With a hull and bulkheads in prepreg glass/carbon-fibre and a deck and structures in full vacuum, oven-cured carbon epoxy sandwich with Corecell foam, the new Swan 78 is a sophisticated lady. So far two of the four examples sold, Haromi and Kinina, have splashed.
The lovely Swan 78’s construction is the direct result of the experience the Pietarsaari yard has built up meticulously in the large yacht arena since it followed up its debut Swan, the 36, of 1967 with the Swan 40, 43 and 34.
It quickly found its sea legs in this particular niche. So much so that when Nautor launched the Sparkman & Stephens-designed Swan 55 flagship in 1970, it was one of the largest composite yachts in the world. Now, however, it is the turn of the Swan 78 to take centre stage.
Aside from encapsulating all the yard’s know-how, the new beauty reflects the way the evolution of yacht design has been driven by round-the-world races and other offshore events, resulting in ever faster, safer and more stable craft. Needless to say, Nautor’s Swan and German Frers have poured all their wealth of knowledge into the Swan 78. “She is the direct descendant of the original Swan 80 and 82 models of the past,” explains Frers. “She is slightly shorter overall – to meet the EC 24.00 metre length overall limitation – beamier and more powerful.
Her hull lines, wide stern above the waterline, twin rudders and racing-oriented keel design are a reflection of the rapid evolution of yacht design in recent years.” At 23.98 metres in length (22.18 along the waterline) and 6.39 in the beam, the new Swan 78 has a wide stern above the waterline and a slender bow. This sublime combination delivers an effortless balance of performance and seakeeping prowess.
The deck plan too reflects the latest trends in bluewater sailing. “With its uncluttered surfaces and simple, linear solutions for sail handling and living the sea, the deck is very modern in its design,” underscores Frers.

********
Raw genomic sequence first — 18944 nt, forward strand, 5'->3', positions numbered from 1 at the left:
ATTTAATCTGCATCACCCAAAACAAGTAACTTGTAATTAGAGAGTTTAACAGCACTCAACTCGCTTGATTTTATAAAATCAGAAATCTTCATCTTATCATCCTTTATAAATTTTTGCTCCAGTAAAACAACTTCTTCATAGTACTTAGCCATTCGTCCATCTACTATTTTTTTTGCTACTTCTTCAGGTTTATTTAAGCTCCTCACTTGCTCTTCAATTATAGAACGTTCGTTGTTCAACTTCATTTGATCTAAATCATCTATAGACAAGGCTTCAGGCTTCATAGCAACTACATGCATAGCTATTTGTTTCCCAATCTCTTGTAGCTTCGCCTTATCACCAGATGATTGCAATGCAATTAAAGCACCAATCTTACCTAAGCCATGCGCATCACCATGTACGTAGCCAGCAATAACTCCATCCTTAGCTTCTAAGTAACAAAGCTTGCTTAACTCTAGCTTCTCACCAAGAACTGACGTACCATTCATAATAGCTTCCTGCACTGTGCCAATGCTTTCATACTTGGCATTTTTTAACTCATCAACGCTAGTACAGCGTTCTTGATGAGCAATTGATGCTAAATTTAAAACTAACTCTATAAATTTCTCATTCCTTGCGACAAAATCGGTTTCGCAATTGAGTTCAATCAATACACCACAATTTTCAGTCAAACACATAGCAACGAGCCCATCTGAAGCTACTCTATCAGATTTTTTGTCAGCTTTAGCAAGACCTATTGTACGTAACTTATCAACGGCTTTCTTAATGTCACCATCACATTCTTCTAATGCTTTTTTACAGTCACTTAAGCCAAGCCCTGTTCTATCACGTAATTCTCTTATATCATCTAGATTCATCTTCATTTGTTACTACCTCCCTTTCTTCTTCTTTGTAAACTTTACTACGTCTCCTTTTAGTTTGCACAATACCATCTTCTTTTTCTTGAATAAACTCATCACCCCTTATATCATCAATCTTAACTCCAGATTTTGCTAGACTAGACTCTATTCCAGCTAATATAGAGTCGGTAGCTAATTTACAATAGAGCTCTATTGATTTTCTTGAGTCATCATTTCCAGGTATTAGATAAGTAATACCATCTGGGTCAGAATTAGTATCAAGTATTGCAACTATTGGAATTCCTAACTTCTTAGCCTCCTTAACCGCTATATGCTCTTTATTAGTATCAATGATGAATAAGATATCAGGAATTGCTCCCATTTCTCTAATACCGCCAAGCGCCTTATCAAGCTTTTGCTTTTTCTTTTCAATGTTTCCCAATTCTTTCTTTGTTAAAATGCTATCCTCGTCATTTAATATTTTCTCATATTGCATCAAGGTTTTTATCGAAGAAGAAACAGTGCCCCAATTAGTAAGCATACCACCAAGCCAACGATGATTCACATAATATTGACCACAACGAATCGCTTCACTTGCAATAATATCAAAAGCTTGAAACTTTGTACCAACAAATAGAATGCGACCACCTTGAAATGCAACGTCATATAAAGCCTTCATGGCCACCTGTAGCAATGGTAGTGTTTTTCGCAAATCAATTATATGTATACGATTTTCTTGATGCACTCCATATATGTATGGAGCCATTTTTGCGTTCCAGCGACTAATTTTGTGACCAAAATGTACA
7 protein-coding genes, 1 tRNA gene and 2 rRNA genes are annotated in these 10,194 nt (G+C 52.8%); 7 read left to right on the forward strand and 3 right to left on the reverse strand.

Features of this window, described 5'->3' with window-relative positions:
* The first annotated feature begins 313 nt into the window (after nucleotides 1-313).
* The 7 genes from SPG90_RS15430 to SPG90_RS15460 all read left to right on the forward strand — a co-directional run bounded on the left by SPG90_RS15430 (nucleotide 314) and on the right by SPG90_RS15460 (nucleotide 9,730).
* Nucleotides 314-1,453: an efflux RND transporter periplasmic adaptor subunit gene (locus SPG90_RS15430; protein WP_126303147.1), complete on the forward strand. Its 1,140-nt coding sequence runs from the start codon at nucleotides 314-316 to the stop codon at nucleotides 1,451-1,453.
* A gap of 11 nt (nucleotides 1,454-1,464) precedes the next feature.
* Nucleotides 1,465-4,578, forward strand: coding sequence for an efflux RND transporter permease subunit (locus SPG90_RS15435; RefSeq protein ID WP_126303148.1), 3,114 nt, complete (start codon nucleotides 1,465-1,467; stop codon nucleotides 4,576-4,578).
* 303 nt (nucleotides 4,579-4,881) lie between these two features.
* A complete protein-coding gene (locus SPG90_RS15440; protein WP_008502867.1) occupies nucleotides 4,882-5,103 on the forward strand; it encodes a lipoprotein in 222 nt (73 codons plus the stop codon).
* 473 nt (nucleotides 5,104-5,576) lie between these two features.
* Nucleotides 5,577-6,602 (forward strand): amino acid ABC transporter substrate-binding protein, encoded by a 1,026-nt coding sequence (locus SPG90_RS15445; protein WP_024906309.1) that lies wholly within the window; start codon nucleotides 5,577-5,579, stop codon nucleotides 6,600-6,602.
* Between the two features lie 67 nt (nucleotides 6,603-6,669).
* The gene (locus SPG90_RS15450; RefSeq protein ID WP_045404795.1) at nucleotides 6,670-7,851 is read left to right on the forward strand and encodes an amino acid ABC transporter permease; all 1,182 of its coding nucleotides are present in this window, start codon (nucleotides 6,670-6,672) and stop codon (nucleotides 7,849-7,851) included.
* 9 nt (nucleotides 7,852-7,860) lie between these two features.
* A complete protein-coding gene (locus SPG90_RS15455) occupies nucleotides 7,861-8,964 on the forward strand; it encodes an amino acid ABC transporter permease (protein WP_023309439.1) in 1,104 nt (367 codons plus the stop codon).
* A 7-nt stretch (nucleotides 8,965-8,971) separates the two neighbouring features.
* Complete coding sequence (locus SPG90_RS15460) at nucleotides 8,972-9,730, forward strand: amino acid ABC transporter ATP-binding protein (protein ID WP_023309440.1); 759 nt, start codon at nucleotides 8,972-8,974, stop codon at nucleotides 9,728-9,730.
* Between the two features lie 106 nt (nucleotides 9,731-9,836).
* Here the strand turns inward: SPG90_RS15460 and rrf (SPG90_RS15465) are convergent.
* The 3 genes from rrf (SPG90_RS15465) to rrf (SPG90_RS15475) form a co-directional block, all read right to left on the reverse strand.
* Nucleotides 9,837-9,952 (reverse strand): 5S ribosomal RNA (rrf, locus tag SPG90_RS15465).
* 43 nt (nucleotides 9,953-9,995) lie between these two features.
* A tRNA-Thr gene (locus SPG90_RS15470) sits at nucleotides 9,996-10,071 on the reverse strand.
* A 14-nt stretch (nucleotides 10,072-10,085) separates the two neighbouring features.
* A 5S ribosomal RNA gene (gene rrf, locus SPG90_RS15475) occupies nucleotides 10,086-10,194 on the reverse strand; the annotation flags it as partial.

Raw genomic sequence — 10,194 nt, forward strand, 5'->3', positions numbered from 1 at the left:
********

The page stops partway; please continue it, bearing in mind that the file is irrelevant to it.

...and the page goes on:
The coachroof is sleek and aerodynamic thanks to the semi-raised saloon offering great views from the interior. Germán Frers has clothed it in elegant lines that create a volume that protects the cockpit yet still creates extra space below decks. The result is the kind of majestic mix of curved lines and 360 degree windowing that only this great master could deliver.
The hideaway sprayhood and innovative folding bimini protect guests in the large cockpit which has two side C-sofas but can also be organised in a choice of other configurations including one with a central pouf. Aft of the guest cockpit is the twin wheel area which is brilliantly designed to make life easier for the crew.
There are five power winches in the cockpit (four to the side and one central for the main) and they are flanked by two others at the foot of the mast. Sail controls are great too and everything is optimised to make working safe and efficient for a short-handed crew. Behind the wheels is a completely uncluttered area which is matched by another forward of the mast. Both are great places to just chill – guest heaven! The transom opens out too to form a 4-metre wide beach platform. Moving inside, a choice of two interior layouts is offered with the master cabin either forward or aft – both Haromi and Kinina’s owners went for the former.
This delivers a suite that stretches 4.5 metres in length with the double bed free on three sides, a desk and a large bathroom with separate shower. Guests aboard both boats have a double forward of the mast just before the master and two other two-berth cabins aft of the saloon. The latter is the centre of life aboard with a beam of six metres and great windowing.
The dinette is to starboard complete with 10-seater table. The crew quarters is aft and comprises a crew cabin and an American-style galley. Needless to say, there is a chart table in the mix too. Once again this area is designed and executed to the standards we’ve come to expect from the Swans.